It's always nice to get an update from our PRowl Public Relations alum! Brianna Fisher was a member of PRowl for two years and excelled in all positions she took on, including Account Executive and Director of Finance. A full-time PR pro now, Brianna checks in via the blog today:
No, I'm not talking about a run in with the cast of the popular MTV show. It's been about a month since graduation from Temple U and it's finally starting to sink in that I'm officially a PRowl Public Relations alum. As new, fresh bloggers move up the ranks I'm tickled at the opportunity to guest blog (thank you, PRowl!) and couldn't resist the chance to share some knowledge I've gained as a full-time employee at one of Philadelphia's top PR agencies.
Agency work is exciting and fast paced. I have yet to experience a boring day at work and I don't see that happening any time soon. This made the transition from college to the working world a lot easier for me. If you're going to be at one place 40 hours a week, you'd better like it!
That being said, this work can easily start to overwhelm a new hire like me. As a college student with a lot on my plate I thought I was the queen of prioritization and time management, but those two concepts have a completely different meaning in the work world.
Luckily, I reached out to a colleague for some advice on how to be successful in my entry-level role. This is what she said:
1. Don't be afraid to ask for help! (Gee, how ironic that I had just reached out to her!)
2. Don't be afraid to take time to finish work thoroughly.
3. And finally, don't be afraid to ask questions!
She relayed several stories of past entry-level folks who began feeling overwhelmed with their new duties and got burnt out before any of their coworkers realized there was a problem. If you don't tell anyone you're feeling stressed then they can't help you out!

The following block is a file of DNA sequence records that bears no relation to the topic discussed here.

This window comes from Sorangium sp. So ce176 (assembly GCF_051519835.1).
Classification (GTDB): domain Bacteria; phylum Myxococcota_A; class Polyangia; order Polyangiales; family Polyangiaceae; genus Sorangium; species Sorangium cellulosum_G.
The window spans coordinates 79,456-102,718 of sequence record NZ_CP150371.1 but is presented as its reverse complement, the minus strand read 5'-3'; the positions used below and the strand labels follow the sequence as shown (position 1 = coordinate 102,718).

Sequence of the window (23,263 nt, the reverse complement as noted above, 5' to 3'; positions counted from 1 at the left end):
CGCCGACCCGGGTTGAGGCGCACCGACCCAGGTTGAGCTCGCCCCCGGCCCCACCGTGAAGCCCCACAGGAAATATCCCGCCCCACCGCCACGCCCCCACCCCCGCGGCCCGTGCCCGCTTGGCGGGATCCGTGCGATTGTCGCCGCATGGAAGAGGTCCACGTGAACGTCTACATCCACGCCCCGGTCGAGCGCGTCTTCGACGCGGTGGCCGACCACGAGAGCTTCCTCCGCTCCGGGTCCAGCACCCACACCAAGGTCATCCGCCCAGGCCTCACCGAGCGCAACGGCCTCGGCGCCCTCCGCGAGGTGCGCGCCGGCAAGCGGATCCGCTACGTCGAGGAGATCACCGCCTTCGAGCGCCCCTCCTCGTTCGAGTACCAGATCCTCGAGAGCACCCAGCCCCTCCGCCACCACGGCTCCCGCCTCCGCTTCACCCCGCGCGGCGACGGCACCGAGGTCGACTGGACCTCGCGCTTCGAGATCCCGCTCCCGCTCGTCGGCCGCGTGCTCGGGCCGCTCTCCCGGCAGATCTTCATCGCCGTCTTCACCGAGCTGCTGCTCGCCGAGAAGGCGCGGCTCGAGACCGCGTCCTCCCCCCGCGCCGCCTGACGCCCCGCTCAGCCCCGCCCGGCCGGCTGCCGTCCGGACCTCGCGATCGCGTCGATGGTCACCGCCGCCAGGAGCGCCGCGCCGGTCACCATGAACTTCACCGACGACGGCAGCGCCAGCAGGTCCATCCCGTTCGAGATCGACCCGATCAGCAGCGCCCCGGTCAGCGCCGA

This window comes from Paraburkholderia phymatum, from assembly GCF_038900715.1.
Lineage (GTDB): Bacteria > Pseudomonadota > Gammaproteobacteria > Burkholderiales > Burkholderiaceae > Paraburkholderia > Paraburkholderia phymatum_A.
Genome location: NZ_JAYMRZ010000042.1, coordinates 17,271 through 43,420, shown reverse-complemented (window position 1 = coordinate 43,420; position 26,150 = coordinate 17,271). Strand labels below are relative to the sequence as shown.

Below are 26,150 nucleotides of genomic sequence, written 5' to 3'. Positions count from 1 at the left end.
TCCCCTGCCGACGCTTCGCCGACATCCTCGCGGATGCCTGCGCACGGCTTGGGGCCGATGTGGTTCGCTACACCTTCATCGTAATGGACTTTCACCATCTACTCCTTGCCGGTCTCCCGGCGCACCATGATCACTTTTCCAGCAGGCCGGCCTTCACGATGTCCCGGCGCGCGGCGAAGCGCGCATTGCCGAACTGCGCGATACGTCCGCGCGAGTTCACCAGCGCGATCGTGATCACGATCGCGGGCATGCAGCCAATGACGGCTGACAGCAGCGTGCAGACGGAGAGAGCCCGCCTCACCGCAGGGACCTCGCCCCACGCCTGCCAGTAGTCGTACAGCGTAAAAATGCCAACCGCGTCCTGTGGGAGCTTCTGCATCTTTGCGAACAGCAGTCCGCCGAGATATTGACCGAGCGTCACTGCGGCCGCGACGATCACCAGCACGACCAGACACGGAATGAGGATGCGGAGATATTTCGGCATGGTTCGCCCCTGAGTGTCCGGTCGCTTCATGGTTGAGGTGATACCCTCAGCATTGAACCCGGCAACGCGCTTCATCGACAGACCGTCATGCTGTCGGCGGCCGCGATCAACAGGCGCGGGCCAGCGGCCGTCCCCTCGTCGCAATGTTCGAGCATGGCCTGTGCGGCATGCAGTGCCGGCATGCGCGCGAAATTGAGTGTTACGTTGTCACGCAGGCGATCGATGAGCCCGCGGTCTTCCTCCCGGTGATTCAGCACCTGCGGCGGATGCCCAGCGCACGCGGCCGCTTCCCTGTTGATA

Thoroughness, she said, is one of the biggest problems for entry-level people. Working with the notion that an agency's pace is fast as lightening will only make the final product less than stellar. I found the more I was assigned, the more I tried to multitask and the less I got accomplished. After hearing that thoroughness was next to godliness in the agency world I began allowing myself to completely focus in on one project at a time and am much more effective as a result!
As a newbie, the last thing you want to do is ask a bunch of questions that could potentially make you feel stupid, right? WRONG! My colleague clued me in to the fact that asking questions is the only way to know exactly how the project should be completed (remember, thoroughness?). If I don't understand something - I ask - saving me a lot of time trying to figure out what the heck they meant by asking me to pull a folder out of the wiki on the data drive?! Lots of companies have lingo and acronyms that you will learn by experience, so ask, ask, ask!
One of the best things I've learned in my transition is that there are a whole lot of things left to learn. But, I'm enthusiastic and excited for the future. What are your plans for the future? What do you think will help you get there?